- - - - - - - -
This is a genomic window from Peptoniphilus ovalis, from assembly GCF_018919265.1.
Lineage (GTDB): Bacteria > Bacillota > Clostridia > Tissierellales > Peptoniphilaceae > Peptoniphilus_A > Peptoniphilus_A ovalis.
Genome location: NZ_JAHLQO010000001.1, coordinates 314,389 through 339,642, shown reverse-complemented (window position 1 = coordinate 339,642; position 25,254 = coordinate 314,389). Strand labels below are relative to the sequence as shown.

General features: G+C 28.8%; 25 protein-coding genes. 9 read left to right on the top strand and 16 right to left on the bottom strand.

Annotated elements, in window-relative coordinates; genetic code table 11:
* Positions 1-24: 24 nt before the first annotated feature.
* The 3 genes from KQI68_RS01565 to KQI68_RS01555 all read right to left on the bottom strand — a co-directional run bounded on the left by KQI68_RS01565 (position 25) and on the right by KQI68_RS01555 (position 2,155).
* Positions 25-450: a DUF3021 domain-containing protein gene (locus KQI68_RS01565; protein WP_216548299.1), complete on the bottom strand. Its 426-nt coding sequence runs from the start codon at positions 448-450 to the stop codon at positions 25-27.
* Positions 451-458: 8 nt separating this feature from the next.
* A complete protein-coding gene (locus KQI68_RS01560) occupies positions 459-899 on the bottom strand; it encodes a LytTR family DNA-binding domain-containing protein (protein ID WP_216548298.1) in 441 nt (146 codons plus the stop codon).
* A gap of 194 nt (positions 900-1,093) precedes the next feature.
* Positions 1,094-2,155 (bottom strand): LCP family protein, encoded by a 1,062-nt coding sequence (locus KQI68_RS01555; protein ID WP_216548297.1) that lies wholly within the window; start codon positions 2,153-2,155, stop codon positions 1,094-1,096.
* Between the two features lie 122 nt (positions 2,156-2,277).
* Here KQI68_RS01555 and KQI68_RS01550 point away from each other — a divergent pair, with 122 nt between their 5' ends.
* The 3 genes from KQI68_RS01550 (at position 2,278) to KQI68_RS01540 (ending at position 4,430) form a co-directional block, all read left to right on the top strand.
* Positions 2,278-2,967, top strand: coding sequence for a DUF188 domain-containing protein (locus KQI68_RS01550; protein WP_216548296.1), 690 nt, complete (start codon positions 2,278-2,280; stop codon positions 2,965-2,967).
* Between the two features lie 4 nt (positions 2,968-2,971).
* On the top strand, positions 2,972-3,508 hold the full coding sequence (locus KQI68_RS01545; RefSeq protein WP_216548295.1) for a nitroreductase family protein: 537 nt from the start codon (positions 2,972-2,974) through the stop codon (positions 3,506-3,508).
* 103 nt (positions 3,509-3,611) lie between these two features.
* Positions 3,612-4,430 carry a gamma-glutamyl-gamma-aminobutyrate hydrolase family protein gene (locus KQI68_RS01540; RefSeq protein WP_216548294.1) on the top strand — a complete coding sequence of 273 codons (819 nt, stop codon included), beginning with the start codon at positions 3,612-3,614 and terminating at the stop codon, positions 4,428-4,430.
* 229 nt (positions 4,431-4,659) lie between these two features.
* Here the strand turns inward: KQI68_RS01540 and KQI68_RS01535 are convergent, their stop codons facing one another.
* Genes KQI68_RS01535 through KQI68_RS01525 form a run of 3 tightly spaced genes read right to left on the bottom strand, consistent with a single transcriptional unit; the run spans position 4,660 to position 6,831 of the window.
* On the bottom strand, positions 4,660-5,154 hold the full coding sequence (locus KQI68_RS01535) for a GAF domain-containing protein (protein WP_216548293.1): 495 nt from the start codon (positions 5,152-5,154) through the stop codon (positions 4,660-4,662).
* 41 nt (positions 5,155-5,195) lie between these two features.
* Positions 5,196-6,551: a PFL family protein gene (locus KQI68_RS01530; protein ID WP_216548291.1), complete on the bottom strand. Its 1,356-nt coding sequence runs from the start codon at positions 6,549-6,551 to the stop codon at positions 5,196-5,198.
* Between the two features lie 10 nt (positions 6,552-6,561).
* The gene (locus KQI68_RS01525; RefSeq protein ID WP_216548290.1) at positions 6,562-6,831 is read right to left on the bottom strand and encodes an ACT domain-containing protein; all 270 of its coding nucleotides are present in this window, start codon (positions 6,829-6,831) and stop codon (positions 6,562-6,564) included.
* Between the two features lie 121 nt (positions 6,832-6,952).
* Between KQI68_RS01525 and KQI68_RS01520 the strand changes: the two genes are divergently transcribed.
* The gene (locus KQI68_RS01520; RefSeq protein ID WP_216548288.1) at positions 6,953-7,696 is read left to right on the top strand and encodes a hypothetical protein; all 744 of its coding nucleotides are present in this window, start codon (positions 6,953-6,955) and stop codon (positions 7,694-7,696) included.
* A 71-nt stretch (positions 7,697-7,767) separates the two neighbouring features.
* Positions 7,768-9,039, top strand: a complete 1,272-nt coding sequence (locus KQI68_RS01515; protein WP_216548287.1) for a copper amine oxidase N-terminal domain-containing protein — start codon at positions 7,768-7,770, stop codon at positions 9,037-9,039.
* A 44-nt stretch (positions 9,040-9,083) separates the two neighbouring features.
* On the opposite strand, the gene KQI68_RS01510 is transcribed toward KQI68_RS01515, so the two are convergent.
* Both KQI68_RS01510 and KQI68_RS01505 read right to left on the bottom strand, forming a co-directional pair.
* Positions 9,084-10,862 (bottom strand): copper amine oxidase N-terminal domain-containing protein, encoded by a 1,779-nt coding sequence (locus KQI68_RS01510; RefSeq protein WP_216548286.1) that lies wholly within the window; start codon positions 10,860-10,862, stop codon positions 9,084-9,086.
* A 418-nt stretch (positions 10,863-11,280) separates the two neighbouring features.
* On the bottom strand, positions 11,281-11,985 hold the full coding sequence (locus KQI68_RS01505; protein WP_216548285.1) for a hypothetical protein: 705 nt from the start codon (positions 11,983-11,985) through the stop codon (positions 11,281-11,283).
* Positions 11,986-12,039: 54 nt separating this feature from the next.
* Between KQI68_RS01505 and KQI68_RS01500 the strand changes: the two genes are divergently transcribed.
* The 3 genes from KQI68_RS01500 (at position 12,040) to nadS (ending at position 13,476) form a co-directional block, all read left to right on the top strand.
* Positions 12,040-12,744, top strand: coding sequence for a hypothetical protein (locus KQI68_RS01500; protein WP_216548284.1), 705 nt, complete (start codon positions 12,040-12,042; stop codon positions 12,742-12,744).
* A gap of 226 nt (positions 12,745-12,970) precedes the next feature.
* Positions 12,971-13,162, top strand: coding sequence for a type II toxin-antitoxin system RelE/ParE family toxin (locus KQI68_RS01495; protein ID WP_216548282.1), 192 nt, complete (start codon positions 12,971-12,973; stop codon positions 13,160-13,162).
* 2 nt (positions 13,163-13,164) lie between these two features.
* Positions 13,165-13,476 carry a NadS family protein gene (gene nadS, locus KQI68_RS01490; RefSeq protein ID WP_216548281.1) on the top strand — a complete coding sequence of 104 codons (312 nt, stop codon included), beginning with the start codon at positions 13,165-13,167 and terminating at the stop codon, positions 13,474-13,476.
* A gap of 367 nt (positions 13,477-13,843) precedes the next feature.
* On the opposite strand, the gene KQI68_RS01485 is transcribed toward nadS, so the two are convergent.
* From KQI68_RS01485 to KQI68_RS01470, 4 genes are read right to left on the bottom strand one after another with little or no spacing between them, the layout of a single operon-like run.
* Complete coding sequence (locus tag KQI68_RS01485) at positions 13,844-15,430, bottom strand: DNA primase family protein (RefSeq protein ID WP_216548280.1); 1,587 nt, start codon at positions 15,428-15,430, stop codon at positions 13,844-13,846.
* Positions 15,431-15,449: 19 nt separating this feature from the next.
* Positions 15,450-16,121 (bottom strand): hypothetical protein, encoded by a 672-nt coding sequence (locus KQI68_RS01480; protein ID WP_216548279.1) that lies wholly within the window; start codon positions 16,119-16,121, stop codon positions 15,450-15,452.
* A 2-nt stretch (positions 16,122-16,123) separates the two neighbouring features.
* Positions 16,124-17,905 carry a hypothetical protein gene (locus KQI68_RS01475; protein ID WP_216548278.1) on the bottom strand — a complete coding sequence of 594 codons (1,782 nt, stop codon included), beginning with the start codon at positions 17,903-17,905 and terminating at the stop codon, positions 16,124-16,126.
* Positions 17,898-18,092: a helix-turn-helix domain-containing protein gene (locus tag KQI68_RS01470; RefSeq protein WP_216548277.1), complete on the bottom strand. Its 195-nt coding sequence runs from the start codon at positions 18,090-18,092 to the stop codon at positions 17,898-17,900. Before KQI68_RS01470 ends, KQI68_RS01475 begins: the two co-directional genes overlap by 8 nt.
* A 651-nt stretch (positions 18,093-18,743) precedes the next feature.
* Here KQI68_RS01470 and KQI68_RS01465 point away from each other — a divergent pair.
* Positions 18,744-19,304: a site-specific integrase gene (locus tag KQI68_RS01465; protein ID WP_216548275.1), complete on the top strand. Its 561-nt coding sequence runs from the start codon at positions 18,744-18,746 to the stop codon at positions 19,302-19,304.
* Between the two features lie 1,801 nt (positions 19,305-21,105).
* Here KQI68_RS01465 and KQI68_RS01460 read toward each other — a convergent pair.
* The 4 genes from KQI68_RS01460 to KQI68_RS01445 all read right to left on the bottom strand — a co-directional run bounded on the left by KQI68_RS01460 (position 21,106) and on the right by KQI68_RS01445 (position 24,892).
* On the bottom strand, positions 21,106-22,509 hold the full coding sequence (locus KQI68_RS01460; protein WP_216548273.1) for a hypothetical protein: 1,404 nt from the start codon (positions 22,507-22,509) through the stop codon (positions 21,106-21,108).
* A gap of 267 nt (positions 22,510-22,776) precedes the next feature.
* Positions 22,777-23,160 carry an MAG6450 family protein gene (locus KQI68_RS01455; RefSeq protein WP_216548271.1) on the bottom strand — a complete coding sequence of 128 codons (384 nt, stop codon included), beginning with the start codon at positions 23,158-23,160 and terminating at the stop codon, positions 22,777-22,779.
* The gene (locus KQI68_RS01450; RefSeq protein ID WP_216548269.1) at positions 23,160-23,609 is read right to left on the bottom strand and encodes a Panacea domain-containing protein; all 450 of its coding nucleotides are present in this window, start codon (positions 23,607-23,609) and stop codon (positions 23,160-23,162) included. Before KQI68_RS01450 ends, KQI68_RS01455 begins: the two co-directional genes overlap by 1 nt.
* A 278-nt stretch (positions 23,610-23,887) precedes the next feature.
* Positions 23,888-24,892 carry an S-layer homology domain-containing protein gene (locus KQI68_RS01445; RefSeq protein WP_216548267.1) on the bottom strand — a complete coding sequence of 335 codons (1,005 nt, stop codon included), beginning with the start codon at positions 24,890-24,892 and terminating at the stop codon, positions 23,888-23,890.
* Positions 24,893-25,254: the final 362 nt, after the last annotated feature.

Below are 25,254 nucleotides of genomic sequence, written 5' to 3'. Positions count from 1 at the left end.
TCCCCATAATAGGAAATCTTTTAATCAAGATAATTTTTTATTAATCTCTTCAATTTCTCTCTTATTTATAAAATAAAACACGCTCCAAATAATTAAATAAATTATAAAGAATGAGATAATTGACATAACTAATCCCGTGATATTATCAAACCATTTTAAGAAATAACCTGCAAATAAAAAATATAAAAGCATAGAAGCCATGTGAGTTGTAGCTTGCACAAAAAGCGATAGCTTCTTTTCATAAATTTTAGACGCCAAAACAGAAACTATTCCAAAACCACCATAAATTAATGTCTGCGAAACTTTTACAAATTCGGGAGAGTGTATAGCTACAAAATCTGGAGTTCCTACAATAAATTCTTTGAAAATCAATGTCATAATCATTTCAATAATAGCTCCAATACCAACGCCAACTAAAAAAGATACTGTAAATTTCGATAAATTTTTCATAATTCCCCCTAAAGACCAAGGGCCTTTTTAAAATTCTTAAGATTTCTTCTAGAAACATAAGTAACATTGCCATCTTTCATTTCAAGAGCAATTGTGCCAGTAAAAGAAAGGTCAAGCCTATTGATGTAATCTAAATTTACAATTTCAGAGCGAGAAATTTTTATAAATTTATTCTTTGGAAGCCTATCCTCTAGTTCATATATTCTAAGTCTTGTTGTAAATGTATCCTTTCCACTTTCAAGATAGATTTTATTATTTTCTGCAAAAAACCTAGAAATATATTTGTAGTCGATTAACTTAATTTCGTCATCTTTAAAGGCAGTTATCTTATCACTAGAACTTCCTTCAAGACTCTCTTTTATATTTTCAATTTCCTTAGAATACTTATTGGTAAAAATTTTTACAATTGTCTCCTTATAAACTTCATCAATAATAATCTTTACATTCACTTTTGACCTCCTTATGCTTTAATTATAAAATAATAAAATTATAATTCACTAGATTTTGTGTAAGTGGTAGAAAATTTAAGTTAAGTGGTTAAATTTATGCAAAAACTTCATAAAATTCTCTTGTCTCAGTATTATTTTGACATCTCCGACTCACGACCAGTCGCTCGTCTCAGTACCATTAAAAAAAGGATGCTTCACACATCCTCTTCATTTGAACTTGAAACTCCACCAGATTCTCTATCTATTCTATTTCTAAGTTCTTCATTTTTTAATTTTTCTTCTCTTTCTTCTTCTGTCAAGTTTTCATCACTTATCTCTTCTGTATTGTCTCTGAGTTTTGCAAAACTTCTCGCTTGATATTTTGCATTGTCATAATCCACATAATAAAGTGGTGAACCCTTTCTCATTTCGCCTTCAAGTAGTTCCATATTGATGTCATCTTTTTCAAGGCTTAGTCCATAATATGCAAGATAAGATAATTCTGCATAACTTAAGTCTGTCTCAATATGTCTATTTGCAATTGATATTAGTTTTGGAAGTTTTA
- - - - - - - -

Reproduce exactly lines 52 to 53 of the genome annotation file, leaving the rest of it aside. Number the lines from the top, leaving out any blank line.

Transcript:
* Positions 15,431-15,449: 19 nt separating this feature from the next.
* Positions 15,450-16,121 (bottom strand): hypothetical protein, encoded by a 672-nt coding sequence (locus KQI68_RS01480; protein ID WP_216548279.1) that lies wholly within the window; start codon positions 16,119-16,121, stop codon positions 15,450-15,452.